My dear friend, Pam Folkens, and I started annual trips to Haiti in September 2014. We returned there in November 2015 and again in January 2016. Our next trip is planned for October or November 2017. On our trips, we each take two checked bags full of items for Haiti and one roller bag carry-on with our personal goods. We pay for these trips, airfare, hotel, food, extra baggage, etc. We do not take any money away from the schools.
I have a huge stockpile of handmade and donated items for the children that I received prior to Pastor Terry's return to the U.S. as his base. It has been slow-going to get these items to Haiti. That is the main reason why sewing and collecting items is no longer viable. We have put those things on the back burner until we can get more of the stockpiled goods to the children.
My main function, along with my cohort Pam, is to set up fundraisers and help other individuals, groups, and congregations do the same. We have held a spaghetti supper/silent auction, two garage sales, an Easter breakfast 2016, a kraut-n-rib supper, a turkey dinner, and hosted another Easter breakfast on April 16, 2017. We have raised somewhere between $1,000 and $1,500 at each function.
We owe a great deal of thanks to Thrivent Financial for their Thrivent Action Team program. We have applied five times for the $250 start-up money, and we have received it every time. We don't have to take any of our monetary donations to purchase food, etc., as the Thrivent funds have covered our expenses each time. Any Thrivent member can apply and receive money two times in a calendar year. The online application is very simple, and they also send banners, t-shirts, invitations, thank you cards, and pretty much everything needed to get your fundraiser going.
If you are interested in setting up a fundraiser for Branch Lutheran Schools of Haiti, Inc., please contact me at firstname.lastname@example.org. I would be happy to help in any way I can. I can also supply pictures from our trips, a small PowerPoint, and some video of the children upon request.
Our schools are growing at an unbelievable rate, and our monthly budget keeps increasing. The BLSH Board of Directors has recently expanded funding to include nutrition assistance for each of the three orphanages. All proceeds we have received go directly to the schools, except for the very small amount for bank fees.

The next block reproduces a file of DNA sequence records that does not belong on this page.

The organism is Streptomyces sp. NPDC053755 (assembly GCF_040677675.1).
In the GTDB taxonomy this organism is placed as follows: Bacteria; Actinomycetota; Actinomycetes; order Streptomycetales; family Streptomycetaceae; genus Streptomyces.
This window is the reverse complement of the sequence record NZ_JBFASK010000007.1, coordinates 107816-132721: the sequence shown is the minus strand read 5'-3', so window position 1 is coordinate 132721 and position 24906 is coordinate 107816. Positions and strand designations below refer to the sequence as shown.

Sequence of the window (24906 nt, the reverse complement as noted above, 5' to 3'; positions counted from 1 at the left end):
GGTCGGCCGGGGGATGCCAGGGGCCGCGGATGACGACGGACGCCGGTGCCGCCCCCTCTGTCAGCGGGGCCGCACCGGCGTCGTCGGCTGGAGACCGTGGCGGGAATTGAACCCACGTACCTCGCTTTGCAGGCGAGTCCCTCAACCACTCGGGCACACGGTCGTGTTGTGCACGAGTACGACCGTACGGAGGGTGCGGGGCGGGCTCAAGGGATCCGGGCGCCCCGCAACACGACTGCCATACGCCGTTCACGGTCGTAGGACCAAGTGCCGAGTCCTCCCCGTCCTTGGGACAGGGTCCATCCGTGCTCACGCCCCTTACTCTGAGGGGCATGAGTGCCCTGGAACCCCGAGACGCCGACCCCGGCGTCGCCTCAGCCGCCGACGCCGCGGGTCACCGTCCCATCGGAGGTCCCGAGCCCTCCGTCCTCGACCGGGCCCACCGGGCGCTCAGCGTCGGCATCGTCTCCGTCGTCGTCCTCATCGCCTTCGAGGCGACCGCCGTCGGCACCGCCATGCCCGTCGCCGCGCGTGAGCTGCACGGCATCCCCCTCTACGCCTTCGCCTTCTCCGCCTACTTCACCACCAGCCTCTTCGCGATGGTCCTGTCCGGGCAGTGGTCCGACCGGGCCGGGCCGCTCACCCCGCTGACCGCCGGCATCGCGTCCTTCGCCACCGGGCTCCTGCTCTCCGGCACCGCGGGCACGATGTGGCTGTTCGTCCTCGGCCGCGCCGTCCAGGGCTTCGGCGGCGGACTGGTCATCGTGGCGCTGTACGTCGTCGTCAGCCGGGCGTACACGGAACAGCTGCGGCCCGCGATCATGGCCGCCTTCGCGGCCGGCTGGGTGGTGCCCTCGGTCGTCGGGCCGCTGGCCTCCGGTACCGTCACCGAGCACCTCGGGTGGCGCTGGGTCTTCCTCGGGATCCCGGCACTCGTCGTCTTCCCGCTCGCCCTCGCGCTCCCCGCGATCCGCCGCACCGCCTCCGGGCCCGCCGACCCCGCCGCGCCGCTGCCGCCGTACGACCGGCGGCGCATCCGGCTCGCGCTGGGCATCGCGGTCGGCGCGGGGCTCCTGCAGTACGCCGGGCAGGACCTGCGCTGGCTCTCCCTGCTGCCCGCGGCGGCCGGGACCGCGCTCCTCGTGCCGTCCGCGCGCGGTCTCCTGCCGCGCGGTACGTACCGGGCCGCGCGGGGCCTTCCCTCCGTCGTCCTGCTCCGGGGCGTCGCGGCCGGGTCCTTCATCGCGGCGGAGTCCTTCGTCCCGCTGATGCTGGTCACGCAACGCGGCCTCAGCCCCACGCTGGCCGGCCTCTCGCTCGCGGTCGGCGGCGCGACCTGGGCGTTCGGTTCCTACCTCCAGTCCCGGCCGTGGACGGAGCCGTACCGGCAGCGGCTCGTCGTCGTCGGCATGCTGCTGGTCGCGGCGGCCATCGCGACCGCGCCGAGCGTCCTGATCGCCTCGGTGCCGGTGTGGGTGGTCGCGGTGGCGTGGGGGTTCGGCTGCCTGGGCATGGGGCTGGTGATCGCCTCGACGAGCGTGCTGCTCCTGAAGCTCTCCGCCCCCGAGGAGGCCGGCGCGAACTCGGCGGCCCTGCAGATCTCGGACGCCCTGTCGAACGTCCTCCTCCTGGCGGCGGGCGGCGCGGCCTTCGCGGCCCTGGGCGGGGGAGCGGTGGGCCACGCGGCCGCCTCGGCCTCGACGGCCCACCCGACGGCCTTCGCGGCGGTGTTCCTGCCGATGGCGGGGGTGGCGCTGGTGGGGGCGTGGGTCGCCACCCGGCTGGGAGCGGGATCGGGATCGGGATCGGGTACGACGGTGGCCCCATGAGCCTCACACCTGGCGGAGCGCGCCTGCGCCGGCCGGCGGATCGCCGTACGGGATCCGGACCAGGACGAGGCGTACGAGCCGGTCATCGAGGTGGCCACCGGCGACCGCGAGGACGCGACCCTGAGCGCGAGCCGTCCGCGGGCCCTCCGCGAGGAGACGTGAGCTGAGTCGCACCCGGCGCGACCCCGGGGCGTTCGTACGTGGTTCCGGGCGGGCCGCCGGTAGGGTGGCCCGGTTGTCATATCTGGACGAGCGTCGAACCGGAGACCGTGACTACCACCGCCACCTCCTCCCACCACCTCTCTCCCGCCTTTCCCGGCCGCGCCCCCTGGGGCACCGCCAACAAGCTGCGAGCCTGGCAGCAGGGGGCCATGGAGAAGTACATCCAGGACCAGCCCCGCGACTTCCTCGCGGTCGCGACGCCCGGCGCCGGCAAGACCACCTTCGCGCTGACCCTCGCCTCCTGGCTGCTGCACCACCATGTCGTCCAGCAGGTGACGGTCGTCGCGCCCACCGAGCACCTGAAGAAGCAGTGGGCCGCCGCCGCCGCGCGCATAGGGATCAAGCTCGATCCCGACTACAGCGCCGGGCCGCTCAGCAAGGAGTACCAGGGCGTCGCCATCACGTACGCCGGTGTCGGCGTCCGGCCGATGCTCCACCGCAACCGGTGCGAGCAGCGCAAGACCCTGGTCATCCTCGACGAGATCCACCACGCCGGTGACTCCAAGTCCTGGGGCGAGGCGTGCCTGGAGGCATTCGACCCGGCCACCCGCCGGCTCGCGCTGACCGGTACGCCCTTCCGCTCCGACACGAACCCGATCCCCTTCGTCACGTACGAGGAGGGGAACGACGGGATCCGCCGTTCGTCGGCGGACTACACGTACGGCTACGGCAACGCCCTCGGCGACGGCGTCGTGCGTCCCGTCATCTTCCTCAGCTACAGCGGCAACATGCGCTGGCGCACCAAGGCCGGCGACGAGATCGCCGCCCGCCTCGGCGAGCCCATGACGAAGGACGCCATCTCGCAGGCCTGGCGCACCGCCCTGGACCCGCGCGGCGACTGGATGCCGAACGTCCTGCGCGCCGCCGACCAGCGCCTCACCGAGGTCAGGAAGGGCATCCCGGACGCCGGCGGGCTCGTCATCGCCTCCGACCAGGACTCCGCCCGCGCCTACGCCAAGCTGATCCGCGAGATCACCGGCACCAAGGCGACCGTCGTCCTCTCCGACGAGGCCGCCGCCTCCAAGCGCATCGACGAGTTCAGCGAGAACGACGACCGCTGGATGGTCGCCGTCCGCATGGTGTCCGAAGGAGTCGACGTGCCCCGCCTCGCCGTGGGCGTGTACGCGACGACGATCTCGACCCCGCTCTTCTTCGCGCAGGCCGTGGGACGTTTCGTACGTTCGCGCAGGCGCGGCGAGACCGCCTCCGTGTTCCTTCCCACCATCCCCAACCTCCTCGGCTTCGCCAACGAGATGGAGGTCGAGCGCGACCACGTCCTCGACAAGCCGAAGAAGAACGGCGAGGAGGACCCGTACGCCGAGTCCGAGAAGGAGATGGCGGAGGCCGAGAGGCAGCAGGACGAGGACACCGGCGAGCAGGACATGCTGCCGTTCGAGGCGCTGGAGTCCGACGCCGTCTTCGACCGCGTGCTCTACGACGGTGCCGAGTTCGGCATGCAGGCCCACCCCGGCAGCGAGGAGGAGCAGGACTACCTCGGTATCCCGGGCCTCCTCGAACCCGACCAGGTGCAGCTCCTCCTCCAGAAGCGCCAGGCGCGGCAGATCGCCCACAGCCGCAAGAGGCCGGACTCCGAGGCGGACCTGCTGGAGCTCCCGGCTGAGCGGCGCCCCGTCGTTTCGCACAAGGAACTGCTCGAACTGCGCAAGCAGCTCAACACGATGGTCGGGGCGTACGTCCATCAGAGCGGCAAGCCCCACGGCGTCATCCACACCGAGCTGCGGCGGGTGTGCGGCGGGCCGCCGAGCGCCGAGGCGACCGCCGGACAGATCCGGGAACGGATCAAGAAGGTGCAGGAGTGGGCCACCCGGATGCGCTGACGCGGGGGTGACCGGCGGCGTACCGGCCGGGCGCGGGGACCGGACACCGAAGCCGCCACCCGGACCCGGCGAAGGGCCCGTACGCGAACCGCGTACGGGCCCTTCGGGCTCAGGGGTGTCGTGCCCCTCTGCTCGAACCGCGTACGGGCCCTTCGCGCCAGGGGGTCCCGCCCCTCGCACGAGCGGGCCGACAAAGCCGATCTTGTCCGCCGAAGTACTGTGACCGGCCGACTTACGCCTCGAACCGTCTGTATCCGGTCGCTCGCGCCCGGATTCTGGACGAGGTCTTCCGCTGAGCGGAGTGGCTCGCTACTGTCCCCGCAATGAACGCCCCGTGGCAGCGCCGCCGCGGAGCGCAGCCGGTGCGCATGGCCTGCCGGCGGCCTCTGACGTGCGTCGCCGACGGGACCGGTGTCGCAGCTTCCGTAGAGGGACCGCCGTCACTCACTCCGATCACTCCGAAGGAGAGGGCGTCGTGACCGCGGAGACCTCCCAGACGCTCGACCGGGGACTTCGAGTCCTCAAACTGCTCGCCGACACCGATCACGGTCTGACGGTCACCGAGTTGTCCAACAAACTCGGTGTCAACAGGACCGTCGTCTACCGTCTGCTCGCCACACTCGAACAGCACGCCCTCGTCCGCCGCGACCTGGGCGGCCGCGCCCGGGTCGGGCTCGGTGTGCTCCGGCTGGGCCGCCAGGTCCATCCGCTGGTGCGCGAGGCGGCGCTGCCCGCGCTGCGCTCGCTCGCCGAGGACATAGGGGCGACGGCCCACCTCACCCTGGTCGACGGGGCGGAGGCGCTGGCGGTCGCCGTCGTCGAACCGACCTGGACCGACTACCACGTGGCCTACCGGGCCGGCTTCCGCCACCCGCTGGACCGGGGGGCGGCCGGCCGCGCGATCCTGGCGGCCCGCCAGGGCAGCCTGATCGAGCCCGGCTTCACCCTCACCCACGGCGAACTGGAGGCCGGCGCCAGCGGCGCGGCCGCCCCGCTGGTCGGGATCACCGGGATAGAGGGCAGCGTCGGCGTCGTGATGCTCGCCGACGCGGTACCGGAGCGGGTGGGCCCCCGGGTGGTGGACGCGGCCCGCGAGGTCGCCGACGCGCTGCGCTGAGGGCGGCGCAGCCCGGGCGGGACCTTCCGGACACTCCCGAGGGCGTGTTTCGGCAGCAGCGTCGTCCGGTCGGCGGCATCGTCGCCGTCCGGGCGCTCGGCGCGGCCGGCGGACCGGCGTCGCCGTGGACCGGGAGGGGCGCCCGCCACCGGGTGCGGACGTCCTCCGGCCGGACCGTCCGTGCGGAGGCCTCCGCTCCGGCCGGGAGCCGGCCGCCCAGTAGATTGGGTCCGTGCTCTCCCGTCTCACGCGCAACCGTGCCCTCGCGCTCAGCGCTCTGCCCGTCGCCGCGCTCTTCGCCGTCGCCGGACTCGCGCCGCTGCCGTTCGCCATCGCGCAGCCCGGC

I feel extremely blessed to be a part of this very unique and necessary mission work in Haiti. The three schools now each has a congregation of directors, teachers, students, and neighbors, and they hold church services every Sunday. The three directors are all Lutheran. We can't let these children, their teachers, and their neighbors down. We need these schools to continue.
May God bless you, the children, the teachers, the BLSH board, and all who work to keep these schools operating.
Special Projects Coordinator,
Branch Lutheran Schools of Haiti, Inc.
On October 4, 2016, Hurricane Matthew made landfall on southwest Haiti as a Category 4 storm - the strongest storm to hit the Caribbean nation in more than 50 years. Massive waves, torrential rain and devastating winds hit the southwestern portion of impoverished Haiti. Some residents in shanty towns had been evacuated to shelters but many refused fearing their already limited possessions may be stolen. The peninsula region of the island was cut off from the rest of the country after the La Dique Bridge collapsed - the bridge links the capital Port-au- Prince to the region. Many streets were flooded or blocked with fallen trees.
This devastating storm came six years after a catastrophic earthquake of a magnitude 7.0 occurred on January 12, 2010.The epicenter was near the town of Leogane (the site of two Branch Lutheran Schools) approximately 15 miles west of Port-au-Prince. The earthquake caused major damage and loss of life in Port-au-Prince, Jacmel, and other settlements in the region.
Haiti, the poorest country in the Western Hemisphere, now faces the largest humanitarian event since the earthquake six years ago. Following a hurricane, life for the affected can be chaotic. Most people must deal with the loss of home, loss of electricity and severe flooding. However, many people may overlook the possibility of infectious diseases and other health issues.